dimanche 18 mars 2012

Thinking about Vegetables....

I'm not a great vegetable person.  Like eating them, not too successful, nor bold in growing them.  Very jealous of neigbour's potager next door, but then he's been in the business for nearly 60 years.  I keep telling myself 'I can learn, I can learn, anything is possible'.  Spring is the sort of New Year for gardeners, time when resolutions are made, promises to water, trim, make that tricky space look beautiful this year...and I find my gardening new year full of resolutions to 'grow my own' (veg that is).

To this end, last time I was in UK at WH Smith, I purchased an excellent, clearly illustrated and simply written book 'Grow Vegetables - Gardens, Patios, Roof Terraces, Allotments' by Alan Buckingham published by Dorling Kindersley.  I notice it has 4 and half stars on US Amazon, which is a good sign.



It is divided into sections:

1. The Perfect Plot
2.Vegetable Grower's Know-How
3. Cabbages and Leaf Vegetables
4. Root and Stem Vegetables
5. Peas and Beans
6. Salads
7. Fruiting Vegetables
8. Cucumbers and Squashes
9. Perennial Vegetables
10. Herbs
11. Vegetable Planner
12. Vegetable Doctor

I like this book for several reasons:-

* It has lovely photos, but they are not too 'arty' so it makes you think that it might be realisable that you too could grow some of those veg.

* It is really comprehensive and detailed and tells you everything in very simple english, without patronising.  This is why I like Delia Smith's cookbooks too after all these years....but I digress.

* It list loads of vegetables that you can grow and it makes me think I could do it too.

* It tells you step by step how to sow seeds or plants, routine care, harvesting, what can go wrong and then reccomended brands.  This is where we fell down last year with the courgettes.  We had our first ever and it was huge and kept growing.  Dear readers, the problem wasn't that we couldn't grow the darn thing but I wasn't sure when to harvest it, whether it was ready or not, we hesitated, not wanting it to go mouldy nor pick it before it was good to eat. I don't have this problem with tomatoes, we've been doing this for a while now and you can see with your own eyes what a ripe tomato looks like.  Anyway, this book tells you when to harvest so I have high hopes.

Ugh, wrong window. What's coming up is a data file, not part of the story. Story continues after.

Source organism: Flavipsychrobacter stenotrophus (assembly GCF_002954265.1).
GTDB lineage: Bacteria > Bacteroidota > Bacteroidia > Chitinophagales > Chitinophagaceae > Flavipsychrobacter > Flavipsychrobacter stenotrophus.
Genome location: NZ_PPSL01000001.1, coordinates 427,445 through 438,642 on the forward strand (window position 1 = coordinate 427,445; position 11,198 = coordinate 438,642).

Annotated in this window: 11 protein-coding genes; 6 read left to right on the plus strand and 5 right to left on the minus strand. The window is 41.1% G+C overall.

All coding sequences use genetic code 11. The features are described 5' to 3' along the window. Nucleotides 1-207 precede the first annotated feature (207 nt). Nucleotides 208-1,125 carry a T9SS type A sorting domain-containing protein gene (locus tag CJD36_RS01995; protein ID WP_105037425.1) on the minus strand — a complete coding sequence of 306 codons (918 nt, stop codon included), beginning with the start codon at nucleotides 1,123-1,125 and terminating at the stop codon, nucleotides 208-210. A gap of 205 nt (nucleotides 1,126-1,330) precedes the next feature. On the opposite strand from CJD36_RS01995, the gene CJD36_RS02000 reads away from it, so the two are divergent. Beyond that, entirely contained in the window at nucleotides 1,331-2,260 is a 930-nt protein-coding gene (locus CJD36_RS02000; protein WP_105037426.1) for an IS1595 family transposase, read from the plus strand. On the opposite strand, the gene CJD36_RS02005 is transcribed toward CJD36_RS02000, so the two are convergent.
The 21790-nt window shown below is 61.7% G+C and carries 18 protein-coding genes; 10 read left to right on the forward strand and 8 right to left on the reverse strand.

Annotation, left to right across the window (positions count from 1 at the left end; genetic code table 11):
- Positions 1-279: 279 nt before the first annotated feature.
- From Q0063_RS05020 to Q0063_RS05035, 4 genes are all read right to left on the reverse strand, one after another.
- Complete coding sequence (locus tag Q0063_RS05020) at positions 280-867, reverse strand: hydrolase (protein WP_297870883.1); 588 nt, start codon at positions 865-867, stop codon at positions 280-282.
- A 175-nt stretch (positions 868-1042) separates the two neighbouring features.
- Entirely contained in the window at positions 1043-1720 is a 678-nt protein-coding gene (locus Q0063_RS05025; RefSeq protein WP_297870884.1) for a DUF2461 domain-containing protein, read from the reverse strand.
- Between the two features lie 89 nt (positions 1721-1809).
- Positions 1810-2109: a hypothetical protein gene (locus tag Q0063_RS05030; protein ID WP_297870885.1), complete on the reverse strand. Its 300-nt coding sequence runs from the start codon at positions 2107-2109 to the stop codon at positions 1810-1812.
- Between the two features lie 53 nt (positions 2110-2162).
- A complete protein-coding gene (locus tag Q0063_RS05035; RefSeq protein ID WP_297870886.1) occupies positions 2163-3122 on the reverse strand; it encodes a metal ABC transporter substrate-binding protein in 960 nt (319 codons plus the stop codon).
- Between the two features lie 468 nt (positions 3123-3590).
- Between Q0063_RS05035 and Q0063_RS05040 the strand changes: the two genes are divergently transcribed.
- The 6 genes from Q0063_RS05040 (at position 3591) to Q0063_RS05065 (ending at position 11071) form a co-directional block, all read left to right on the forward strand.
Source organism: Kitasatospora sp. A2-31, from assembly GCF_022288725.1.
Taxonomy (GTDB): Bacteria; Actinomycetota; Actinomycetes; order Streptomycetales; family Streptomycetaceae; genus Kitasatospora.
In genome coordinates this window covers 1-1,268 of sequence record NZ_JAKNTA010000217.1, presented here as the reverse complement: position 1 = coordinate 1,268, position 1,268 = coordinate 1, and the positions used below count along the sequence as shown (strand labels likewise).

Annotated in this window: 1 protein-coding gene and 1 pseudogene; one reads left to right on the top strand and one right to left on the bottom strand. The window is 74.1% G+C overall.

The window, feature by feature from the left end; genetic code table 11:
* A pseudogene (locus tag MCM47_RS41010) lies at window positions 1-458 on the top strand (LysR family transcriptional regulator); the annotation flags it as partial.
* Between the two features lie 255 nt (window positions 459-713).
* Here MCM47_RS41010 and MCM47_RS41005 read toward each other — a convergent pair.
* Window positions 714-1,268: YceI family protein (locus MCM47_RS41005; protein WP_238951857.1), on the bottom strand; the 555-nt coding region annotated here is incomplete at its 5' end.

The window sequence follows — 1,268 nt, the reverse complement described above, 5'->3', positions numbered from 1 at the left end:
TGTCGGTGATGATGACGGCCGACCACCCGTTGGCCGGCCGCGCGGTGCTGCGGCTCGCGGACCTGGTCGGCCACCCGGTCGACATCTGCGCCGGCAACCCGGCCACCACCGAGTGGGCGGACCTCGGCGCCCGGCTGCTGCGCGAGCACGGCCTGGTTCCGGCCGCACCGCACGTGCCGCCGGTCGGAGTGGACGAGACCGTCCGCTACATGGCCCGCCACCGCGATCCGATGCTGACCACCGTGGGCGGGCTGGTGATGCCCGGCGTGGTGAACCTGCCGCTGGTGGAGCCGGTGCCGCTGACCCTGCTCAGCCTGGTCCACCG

* It is pragmatic.  I quote " Space versus time: the history of vegetable gardening is littered with unkempt, overgrown plots started with the best of intentions, but abandoned when the time to maintain them can't be found.  There's no way of divorcing how much space your vegetable plot occupies from how much time you will have to spend on it.  To put it bluntly, the bigger your patch the more time it will take.  SO DON'T KID YOURSELF - be honest about how much time you can devote".
I like that, don't kid yourself.  Told you it was pragmatic!

* I also liked the advice about growing vegetables on a terrace or in pots.  Really helpful for balcony or small plot owners.

So, my conclusions, without kidding myself?  I will go for tomatoes again, they are so useful and money saving and I'm getting to know what to do, although my 'pinching out' technique is not perfect yet.  Spring Onions, Lettuce, perhaps Roquette and Chilli Peppers.  Not too much but something satisfying.  I'll be consulting this book regularly and, bien sür, my knowledgeable neigbour who knows even more than this book can mention....Watch this space!

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